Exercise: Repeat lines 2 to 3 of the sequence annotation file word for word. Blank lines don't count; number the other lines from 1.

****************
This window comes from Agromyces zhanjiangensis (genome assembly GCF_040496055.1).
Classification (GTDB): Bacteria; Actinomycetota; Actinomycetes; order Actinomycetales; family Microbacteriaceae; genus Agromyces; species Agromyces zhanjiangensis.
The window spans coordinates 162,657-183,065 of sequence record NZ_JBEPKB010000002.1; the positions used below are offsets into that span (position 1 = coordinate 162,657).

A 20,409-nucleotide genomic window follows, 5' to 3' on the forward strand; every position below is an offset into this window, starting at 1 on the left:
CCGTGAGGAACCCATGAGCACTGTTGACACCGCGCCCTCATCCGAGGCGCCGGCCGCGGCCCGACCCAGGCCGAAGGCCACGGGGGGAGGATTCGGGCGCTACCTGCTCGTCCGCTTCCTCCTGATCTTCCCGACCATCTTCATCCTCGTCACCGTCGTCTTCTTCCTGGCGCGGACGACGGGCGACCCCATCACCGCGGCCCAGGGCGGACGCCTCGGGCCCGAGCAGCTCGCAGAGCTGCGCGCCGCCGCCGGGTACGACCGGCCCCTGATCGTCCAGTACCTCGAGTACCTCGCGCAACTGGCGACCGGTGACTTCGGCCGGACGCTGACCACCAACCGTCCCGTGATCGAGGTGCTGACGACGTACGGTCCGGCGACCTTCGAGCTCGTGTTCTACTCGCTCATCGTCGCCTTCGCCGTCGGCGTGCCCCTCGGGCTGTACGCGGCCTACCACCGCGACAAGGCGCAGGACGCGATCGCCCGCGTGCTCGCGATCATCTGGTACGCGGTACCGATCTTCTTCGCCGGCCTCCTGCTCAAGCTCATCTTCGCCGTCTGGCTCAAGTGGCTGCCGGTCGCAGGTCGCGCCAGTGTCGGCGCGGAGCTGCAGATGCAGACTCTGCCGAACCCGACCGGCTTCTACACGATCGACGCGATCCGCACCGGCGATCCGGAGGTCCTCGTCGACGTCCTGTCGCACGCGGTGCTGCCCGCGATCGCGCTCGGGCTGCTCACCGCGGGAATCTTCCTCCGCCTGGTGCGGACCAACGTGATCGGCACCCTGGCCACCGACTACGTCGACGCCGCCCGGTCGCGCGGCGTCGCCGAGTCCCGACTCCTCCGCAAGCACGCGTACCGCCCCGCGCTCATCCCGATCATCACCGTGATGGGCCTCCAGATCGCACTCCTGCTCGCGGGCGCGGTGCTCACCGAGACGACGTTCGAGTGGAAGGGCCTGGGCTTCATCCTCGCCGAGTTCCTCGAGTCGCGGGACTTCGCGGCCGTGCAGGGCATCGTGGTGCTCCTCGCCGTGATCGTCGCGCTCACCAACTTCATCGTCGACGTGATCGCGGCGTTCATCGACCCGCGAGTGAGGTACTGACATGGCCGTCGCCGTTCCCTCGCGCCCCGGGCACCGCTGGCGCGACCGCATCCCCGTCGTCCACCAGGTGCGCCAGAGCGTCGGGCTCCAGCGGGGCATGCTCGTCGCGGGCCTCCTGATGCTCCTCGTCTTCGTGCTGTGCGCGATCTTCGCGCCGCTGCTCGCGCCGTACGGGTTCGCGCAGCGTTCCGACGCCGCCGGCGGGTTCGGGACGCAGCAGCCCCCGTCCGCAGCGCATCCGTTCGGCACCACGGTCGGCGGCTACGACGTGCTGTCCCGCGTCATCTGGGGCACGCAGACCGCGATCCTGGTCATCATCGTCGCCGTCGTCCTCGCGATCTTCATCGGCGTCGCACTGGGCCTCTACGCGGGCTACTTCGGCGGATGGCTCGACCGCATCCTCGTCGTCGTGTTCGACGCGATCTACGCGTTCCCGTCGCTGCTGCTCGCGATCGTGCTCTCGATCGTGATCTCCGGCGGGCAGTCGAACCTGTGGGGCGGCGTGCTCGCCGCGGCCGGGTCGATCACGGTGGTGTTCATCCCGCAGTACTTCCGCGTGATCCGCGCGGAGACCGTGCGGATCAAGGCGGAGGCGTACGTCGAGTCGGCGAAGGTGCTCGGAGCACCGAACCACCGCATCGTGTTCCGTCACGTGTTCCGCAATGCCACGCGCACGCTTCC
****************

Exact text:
Classification (GTDB): Bacteria; Actinomycetota; Actinomycetes; order Actinomycetales; family Microbacteriaceae; genus Agromyces; species Agromyces zhanjiangensis.
The window spans coordinates 162,657-183,065 of sequence record NZ_JBEPKB010000002.1; the positions used below are offsets into that span (position 1 = coordinate 162,657).